Hadar Goldin was planning to get married next month. The wedding venue, music and bride’s dress had been picked out, the guests invited.
But on Friday, Goldin, 23, died in battle in the southern Gaza town of Rafah, becoming the 64th Israeli soldier to fall during Operation Protective Edge, launched nearly a month ago with the stated aim of halting cross-border rocket fire by Hamas. More than 1,800 Palestinians, mostly civilians, have died in the fighting. Originally, Goldin was thought to have been captured by Hamas but the army later said he had not survived the battle.
Even for a country used to war-time tragedies, the plight of Goldin’s fiance, Edna Sarusi, seemed especially cruel. At a funeral on Sunday which 10,000 people attended, Ms Sarusi said: “I so wanted to be your bride Hadar”. She went on to describe her pride at witnessing Goldin awarding berets to his soldiers at a military ceremony. “I saw that they are your children and you are so proud of them and how much they love you. I stood there and cried and burst with pride.”
At the Goldins’ apartment yesterday mourners ate dates and cinnamon rolls and flipped through family photo albums. To those who knew him, Goldin embodied the ethos of serving your country through the army, an ethos that recent weeks have shown is still strong inside Israel despite the growing dismay abroad about army actions.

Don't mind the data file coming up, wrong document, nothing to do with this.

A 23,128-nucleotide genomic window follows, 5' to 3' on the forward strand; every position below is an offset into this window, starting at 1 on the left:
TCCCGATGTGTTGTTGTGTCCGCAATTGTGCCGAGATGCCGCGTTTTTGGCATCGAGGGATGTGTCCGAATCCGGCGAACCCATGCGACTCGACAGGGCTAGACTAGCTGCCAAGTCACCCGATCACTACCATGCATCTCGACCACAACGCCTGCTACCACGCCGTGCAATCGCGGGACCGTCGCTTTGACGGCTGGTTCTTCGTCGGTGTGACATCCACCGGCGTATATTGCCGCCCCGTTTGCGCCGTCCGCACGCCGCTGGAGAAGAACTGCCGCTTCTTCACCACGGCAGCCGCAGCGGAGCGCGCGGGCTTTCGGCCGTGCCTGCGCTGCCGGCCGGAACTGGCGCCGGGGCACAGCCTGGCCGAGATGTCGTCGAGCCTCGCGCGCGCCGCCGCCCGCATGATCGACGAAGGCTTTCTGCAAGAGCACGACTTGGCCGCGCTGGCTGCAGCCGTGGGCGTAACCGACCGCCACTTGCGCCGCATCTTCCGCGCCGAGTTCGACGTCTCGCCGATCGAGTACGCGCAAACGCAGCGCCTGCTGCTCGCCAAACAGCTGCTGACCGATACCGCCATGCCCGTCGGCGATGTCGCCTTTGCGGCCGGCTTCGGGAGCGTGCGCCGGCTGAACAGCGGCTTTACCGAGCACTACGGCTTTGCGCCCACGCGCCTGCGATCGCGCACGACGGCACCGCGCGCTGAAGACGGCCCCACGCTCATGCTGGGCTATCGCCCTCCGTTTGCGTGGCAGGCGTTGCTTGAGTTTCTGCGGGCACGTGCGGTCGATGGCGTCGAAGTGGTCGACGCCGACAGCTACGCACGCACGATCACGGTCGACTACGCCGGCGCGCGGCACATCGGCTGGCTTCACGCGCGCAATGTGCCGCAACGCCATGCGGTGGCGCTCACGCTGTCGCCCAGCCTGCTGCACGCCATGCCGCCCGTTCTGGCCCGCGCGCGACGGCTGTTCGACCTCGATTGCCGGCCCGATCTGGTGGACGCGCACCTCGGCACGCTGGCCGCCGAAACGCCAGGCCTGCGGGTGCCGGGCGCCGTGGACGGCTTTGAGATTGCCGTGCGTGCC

According to this ethos, it is not enough to just serve your mandatory military service, you have to find a way to contribute the maximum, usually by being in a combat unit.
Among the religious Zionist milieu from which Goldin hailed, there are none of the misgivings prevalent in the Israeli left about policies towards the Palestinians, and certainly no questioning of this war. If anything, in the view of Naftali Bennett, the Economics Minister, the problem with the war is that it did not go far enough and topple Hamas.
If his family could take any comfort in Goldin’s death, it was that he was seen as giving his life for Israelis in what his family and friends view as a just cause: protecting his country. “He fell in defence of the citizens of the state of Israel,” said Yisrael Sarusi, Edna’s father. “I think he would explain his own death by saying it was a part of giving.
“He was not a militarist. He loved life. The army for him was part of Zionism and part of being in the land of Israel,” said Mr Sarusi.
Goldin’s father, a historian, was a reserve officer in the medical corps; his sister served as an education officer and his twin brother, Tsur, an officer in the paratroopers.
“He didn’t become an officer because he had to. It was because he was educated at home to give, to love the nation and the land, to give the maximum,” said his brother-in-law Eyal Kaufman.
Or Cohen, who served in the same unit as Goldin, said: “He became my commander and he was also my friend. I would seek his advice on everything. This is the guy who was willing to wait while others ate first, or if I wanted to talk to my girlfriend he would let me use the phone first. Hadar was the person that everyone wanted as a friend and as a commander.”